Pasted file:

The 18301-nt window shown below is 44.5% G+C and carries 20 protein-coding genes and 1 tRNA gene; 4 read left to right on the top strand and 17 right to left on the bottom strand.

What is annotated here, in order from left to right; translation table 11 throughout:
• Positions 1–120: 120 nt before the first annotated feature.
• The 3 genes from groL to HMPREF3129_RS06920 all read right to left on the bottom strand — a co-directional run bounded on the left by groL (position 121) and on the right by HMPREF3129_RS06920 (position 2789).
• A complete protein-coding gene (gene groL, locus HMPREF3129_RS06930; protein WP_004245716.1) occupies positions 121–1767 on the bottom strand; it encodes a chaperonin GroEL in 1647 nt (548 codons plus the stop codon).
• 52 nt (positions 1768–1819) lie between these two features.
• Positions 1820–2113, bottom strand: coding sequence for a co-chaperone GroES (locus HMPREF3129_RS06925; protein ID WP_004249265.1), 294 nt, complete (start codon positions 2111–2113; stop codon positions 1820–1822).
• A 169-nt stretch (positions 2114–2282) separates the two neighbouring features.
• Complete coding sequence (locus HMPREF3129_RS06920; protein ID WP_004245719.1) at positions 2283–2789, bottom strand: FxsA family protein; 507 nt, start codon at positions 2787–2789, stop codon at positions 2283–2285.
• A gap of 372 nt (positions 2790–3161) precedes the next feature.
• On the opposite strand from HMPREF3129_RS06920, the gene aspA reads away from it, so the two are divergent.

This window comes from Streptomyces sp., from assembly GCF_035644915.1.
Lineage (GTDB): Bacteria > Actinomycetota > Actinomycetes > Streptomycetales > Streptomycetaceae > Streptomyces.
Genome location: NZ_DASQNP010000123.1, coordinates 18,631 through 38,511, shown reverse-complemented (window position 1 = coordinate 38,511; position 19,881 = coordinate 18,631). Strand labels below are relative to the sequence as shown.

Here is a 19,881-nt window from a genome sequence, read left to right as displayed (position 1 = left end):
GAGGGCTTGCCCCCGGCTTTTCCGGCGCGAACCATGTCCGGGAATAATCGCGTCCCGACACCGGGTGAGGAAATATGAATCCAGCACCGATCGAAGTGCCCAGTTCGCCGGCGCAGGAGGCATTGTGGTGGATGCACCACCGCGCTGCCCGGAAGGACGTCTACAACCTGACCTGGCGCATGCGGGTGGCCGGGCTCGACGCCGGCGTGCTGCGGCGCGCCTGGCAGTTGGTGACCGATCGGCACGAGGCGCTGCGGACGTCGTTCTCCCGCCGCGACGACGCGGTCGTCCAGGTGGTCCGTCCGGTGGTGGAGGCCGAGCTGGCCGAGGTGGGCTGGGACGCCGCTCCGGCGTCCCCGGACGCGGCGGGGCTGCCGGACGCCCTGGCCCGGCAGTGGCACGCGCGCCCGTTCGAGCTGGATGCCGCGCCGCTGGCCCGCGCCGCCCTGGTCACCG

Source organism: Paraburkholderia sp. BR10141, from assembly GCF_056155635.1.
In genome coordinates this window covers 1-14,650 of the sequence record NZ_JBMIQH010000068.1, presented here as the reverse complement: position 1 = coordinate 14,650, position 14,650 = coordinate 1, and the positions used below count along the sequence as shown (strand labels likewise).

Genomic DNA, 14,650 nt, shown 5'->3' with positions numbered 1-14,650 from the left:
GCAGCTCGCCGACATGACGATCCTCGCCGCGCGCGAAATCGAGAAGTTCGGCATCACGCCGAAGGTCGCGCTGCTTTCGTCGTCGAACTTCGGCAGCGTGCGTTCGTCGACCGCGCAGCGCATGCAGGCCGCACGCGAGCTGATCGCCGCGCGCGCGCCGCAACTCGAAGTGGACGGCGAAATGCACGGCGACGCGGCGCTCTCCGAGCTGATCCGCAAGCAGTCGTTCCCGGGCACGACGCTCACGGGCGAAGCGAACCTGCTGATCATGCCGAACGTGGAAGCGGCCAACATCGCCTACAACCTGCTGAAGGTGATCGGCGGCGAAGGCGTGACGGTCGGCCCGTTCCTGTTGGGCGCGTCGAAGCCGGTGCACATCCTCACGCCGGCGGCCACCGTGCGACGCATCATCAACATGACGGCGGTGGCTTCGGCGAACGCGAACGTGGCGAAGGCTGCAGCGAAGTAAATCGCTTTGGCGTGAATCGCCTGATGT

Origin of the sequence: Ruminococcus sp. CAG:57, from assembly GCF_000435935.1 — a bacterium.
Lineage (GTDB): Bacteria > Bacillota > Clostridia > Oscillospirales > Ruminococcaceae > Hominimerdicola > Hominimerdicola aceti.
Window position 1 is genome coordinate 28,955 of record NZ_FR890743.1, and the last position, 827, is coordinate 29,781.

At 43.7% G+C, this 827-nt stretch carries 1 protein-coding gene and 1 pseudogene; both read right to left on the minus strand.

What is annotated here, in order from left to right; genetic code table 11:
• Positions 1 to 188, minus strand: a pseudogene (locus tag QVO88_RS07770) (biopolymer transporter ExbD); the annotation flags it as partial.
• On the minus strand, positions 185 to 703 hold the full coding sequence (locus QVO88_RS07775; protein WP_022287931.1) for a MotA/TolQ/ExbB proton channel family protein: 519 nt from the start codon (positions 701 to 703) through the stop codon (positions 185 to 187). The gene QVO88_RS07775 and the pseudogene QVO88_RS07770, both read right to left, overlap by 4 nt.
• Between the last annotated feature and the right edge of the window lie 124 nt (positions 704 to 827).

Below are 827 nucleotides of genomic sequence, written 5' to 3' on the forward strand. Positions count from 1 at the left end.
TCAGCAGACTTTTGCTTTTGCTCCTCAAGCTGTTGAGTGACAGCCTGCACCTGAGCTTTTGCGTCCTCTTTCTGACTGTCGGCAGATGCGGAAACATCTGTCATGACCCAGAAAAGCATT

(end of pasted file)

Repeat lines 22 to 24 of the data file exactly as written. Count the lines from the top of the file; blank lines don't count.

Lineage (GTDB): Bacteria > Bacillota > Clostridia > Oscillospirales > Ruminococcaceae > Hominimerdicola > Hominimerdicola aceti.
Window position 1 is genome coordinate 28,955 of record NZ_FR890743.1, and the last position, 827, is coordinate 29,781.

At 43.7% G+C, this 827-nt stretch carries 1 protein-coding gene and 1 pseudogene; both read right to left on the minus strand.